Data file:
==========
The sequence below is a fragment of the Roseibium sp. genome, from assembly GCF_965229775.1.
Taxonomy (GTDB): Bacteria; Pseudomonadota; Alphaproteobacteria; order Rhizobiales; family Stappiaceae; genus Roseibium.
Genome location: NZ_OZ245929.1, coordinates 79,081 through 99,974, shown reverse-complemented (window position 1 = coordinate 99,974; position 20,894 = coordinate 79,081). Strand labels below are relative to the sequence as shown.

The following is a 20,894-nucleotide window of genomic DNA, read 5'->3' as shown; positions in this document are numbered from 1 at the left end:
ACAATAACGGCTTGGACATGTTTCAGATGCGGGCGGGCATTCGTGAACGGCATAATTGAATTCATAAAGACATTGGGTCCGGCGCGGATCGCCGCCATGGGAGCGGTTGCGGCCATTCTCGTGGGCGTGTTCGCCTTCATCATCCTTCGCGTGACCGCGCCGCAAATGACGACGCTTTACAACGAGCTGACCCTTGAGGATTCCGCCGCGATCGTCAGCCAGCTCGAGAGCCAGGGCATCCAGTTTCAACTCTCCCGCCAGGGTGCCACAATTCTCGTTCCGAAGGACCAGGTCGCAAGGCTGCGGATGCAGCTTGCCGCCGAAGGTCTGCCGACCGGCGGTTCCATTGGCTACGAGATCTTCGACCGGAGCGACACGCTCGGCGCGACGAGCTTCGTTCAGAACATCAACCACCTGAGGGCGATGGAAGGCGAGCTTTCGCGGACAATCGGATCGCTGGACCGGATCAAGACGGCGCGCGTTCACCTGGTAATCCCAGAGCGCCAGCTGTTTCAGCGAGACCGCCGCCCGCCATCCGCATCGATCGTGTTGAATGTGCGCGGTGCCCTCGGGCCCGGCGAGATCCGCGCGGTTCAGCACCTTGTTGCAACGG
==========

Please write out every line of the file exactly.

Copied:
The sequence below is a fragment of the Roseibium sp. genome, from assembly GCF_965229775.1.
Taxonomy (GTDB): Bacteria; Pseudomonadota; Alphaproteobacteria; order Rhizobiales; family Stappiaceae; genus Roseibium.
Genome location: NZ_OZ245929.1, coordinates 79,081 through 99,974, shown reverse-complemented (window position 1 = coordinate 99,974; position 20,894 = coordinate 79,081). Strand labels below are relative to the sequence as shown.

The following is a 20,894-nucleotide window of genomic DNA, read 5'->3' as shown; positions in this document are numbered from 1 at the left end:
ACAATAACGGCTTGGACATGTTTCAGATGCGGGCGGGCATTCGTGAACGGCATAATTGAATTCATAAAGACATTGGGTCCGGCGCGGATCGCCGCCATGGGAGCGGTTGCGGCCATTCTCGTGGGCGTGTTCGCCTTCATCATCCTTCGCGTGACCGCGCCGCAAATGACGACGCTTTACAACGAGCTGACCCTTGAGGATTCCGCCGCGATCGTCAGCCAGCTCGAGAGCCAGGGCATCCAGTTTCAACTCTCCCGCCAGGGTGCCACAATTCTCGTTCCGAAGGACCAGGTCGCAAGGCTGCGGATGCAGCTTGCCGCCGAAGGTCTGCCGACCGGCGGTTCCATTGGCTACGAGATCTTCGACCGGAGCGACACGCTCGGCGCGACGAGCTTCGTTCAGAACATCAACCACCTGAGGGCGATGGAAGGCGAGCTTTCGCGGACAATCGGATCGCTGGACCGGATCAAGACGGCGCGCGTTCACCTGGTAATCCCAGAGCGCCAGCTGTTTCAGCGAGACCGCCGCCCGCCATCCGCATCGATCGTGTTGAATGTGCGCGGTGCCCTCGGGCCCGGCGAGATCCGCGCGGTTCAGCACCTTGTTGCAACGG